Written by: Shane Shoemaker
Former University of Tennessee and NFL defensive tackle Albert Haynesworth took to Twitter recently to open up about his and Brittany Jackson’s (also from UT) torn relationship.
In his tweets he mentions multiple forms of abuse from Jackson that included emotional, verbal and physical. Allegedly, Haynesworth said that Jackson would call him the n-word because “she wanted me to feel hurt bc I didn’t show her affection.”
I’ve been mulling over this thought for a while, but does it automatically make someone racist if they use a racial slur? I know that might sound ludicrous, and I also know there’s context, but stick with me here.
Without question the n-word is the most offensive word, perceivably, in the entire english language today. It seemingly has no room for error or source for forgiveness if said. I think that is a bit ridiculous, only because I believe people let words carry more weight than what they really should, or even worse, let people determine their worth or stature by what someone says to them. I’m not saying the n-word isn’t offensive because it is, but does it make someone automatically a racist if it’s said? Are they a racist for life at that point, with no point of return?
Brittany Jackson had a long-term relationship with Albert Haynesworth, they have a child together.
How could she be racist?
I’m not saying people don’t date for the wrong reasons — sex, money, loneliness etc. — but to spend time with someone, dating them … that takes dedication, and if you were a true racist you couldn’t stand to be in sight of them, much less have a child with them.
It all comes down to intent.
Look at the recent Lions fan who recently relinquished his season tickets and is now banned from Ford Field. He sent out a snapchat photo on his personal account of two black fans sitting during the national anthem that read “ignorant n- – – – -s.”
I don’t know this fan personally or Brittany Jackson, but what they did and why they dropped their racial slurs when they did and how they did it, while extremely insensitive and moronic, doesn’t make them, in my opinion, a racist for life. Could you argue in that moment? Absolutely. But I lean more towards an emotional discharge fueled by ignorance and discouragement with the intent of hurt.
Go back and look at what Haynesworth said in his own tweet about why Jackson would call him racial slurs.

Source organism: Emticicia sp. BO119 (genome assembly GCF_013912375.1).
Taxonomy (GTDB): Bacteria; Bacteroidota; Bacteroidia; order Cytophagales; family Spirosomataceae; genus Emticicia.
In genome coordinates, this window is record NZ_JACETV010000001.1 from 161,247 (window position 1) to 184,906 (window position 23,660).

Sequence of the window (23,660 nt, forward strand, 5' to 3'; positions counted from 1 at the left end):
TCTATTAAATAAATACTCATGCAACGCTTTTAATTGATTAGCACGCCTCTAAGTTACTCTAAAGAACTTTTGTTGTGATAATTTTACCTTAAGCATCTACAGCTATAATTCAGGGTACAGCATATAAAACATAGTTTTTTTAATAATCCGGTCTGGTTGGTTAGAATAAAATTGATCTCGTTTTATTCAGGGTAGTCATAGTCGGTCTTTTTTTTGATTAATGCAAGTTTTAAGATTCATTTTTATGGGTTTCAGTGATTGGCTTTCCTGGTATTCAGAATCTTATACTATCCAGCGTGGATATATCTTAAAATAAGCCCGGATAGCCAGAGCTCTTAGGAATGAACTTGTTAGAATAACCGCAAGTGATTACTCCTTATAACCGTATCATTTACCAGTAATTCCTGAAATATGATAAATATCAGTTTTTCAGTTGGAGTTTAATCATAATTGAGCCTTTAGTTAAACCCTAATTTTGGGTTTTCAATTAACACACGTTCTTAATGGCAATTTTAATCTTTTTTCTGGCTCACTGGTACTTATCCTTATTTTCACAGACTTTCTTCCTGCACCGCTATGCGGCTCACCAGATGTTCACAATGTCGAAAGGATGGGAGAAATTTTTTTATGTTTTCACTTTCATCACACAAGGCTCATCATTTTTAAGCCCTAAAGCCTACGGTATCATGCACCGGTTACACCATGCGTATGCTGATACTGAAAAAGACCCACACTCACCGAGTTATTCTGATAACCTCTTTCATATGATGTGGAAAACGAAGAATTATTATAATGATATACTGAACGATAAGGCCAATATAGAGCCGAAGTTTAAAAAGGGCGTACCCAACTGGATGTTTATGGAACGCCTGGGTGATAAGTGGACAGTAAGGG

“She wanted me to feel hurt bc I wouldn’t show her affection.”
If true, Jackson went the lowest route she could possibly go in getting the attention, of any kind, from Haynesworth. Verbal abuse, I’d be willing to guess, which was a form of abuse that was claimed from Jackson to Haynesworth, doesn’t shy away from any words, doesn’t hold anything back. Why would the n-word be any different? It’s an automatic hurtful term.
We can only assume Jackson was emotionally discouraged when she allegedly said these things to Haynesworth — she took the most reprehensible way possible to get his attention, and more importantly, hurt him.
And that’s what it’s about: hurting someone.
This isn’t taking up for Jackson, because I’m not. This isn’t taking up for the Lions fan, because I’m not. What I’m taking up for here is intent and how people react in moments of intense emotion. Emotion will drive you farther than you want to go, and quite possibly, longer than you want to go, to do things you wouldn’t normally do.
The Lions fan clearly wasn’t pleased with the two black fans beside him sitting for the national anthem. So he then thinks of the lowest thing possible to say about them in hopes of making himself feel better and them look worse. He was mad, upset and felt disrespected. So in a form of retaliation he goes after them with the easiest form of disrespect in regards to the ones he’s trying to hurt.
For Jackson, again, it was about attention, and it was about hurt.
If you really want to hurt people, you’ll think of the lowest most reprehensible way(s) possible to truly hurt them if you want. You’ll find any deficiencies they may have and expose them harshly. You’ll go after their race, religion, appearance, their past or whatever else you can conjure up to break them down. What’s the easiest trigger? The n-word is an automatic, easy trigger to make someone of color inhibit an emotional response.
That’s why I don’t believe everyone who has said the n-word or any other racial slur is a true racist. Obviously, there are those who do use racial slurs that are racist, but I just can’t believe that’s always the case.
That’s why it’s hard for me to believe even the Lions fan is racist. He was sitting there in a stadium mixed with what I can only assume were multiple races of people in attendance. Not to mention that a majority of the Lions team he had bought season tickets for and the opposing team playing them were a majority black. However, I can’t 100 percent tell you he’s not a racist either. I’m just saying that when people get emotional they tend to do things that are out of their normal character.
Like a lot of things now days, I believe the lines are blurred a bit when it comes to claiming who and what someone is in their actual beliefs, whether that’s socially, spiritually and now even physically. Granted, in situations where racial slurs are used and hate crimes are committed it can be a lot less blurrier, downright clear as crystal. But I just can’t believe, particularly in Jackson’s case, that when someone uses racial slurs against someone of color that automatically makes them a racist for the rest of their life. I’m not saying it should be excused necessarily, I’m just saying we should attempt to understand the situation if and when these things happen and what the true intent was from the person that said it. I think we have to look to determine if it was a personal attack or an attack against a collective group.